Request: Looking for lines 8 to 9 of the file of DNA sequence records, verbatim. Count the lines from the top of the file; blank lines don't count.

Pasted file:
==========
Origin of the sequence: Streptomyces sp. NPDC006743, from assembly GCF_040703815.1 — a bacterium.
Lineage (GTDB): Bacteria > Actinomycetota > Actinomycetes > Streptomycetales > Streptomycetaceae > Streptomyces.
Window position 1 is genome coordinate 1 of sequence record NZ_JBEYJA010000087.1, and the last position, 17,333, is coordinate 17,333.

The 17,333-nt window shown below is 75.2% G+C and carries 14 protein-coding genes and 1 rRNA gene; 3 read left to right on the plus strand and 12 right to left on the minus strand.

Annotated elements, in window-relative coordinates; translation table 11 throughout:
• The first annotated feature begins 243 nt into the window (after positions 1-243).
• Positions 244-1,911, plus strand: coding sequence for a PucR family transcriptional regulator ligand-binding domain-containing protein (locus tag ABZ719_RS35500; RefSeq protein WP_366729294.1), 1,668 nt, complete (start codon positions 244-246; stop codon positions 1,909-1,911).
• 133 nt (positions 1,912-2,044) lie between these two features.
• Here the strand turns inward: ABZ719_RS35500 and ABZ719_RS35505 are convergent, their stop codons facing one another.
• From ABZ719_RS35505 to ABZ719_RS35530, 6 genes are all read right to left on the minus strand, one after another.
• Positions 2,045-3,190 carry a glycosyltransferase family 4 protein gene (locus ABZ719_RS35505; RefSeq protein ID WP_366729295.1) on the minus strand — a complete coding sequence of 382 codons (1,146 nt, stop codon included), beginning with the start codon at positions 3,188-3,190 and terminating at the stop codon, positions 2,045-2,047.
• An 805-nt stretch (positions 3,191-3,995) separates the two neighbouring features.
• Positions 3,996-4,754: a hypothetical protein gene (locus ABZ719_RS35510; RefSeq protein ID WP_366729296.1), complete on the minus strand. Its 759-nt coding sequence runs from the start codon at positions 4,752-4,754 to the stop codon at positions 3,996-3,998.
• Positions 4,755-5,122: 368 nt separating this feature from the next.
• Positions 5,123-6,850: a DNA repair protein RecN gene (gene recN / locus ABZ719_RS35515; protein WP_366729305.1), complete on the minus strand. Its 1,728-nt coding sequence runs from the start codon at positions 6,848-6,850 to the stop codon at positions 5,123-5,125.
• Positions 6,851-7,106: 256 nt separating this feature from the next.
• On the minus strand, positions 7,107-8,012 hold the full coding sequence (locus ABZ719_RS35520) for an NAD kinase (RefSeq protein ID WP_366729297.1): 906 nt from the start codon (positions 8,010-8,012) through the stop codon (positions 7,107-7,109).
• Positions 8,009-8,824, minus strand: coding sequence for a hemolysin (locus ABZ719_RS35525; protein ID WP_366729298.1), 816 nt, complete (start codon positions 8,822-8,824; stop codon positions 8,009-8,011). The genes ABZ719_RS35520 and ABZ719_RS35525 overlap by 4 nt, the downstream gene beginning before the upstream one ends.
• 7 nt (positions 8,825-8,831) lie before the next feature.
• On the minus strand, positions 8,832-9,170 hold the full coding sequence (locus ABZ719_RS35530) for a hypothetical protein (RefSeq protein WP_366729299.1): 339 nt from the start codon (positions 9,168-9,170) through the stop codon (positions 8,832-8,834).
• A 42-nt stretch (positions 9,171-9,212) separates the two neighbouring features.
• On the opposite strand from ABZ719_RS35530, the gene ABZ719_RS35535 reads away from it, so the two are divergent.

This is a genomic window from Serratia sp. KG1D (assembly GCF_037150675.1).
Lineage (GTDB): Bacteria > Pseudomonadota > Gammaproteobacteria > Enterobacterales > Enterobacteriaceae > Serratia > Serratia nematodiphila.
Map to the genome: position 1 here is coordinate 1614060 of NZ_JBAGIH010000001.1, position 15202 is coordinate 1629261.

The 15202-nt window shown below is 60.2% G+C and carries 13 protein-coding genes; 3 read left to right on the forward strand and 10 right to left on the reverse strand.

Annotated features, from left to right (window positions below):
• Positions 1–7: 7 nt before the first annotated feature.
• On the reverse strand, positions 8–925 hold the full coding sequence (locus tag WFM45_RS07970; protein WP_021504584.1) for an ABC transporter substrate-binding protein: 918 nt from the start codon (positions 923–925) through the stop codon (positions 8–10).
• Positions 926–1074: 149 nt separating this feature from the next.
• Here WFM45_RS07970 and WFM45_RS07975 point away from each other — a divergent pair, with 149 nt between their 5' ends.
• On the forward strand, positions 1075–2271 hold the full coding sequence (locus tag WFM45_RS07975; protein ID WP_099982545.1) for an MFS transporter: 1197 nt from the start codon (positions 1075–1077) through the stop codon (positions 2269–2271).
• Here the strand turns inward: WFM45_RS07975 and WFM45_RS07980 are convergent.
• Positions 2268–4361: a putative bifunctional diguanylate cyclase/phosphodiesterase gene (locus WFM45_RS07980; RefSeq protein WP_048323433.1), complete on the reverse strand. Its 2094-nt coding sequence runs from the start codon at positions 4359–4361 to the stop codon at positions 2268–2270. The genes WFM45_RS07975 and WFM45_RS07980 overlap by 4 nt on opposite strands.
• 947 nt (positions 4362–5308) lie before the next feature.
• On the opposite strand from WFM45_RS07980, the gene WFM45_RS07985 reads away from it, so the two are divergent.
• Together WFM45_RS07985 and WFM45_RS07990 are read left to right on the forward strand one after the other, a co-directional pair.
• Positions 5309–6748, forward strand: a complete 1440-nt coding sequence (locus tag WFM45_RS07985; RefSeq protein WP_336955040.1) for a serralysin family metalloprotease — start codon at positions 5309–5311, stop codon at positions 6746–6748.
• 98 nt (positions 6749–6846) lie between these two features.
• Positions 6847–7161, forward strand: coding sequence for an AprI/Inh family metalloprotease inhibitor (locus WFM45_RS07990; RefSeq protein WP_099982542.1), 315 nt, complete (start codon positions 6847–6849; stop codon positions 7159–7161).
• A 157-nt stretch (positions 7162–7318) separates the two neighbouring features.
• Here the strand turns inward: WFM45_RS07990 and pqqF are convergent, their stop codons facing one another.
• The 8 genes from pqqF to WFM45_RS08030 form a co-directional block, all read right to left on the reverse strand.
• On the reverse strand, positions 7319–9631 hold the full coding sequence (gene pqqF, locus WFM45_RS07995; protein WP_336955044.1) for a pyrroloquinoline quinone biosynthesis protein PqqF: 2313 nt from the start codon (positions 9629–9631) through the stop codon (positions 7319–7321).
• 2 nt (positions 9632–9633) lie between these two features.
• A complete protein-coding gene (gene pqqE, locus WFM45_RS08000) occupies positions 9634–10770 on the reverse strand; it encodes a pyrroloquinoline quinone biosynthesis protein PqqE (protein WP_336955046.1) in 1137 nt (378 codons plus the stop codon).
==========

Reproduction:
• 133 nt (positions 1,912-2,044) lie between these two features.
• Here the strand turns inward: ABZ719_RS35500 and ABZ719_RS35505 are convergent, their stop codons facing one another.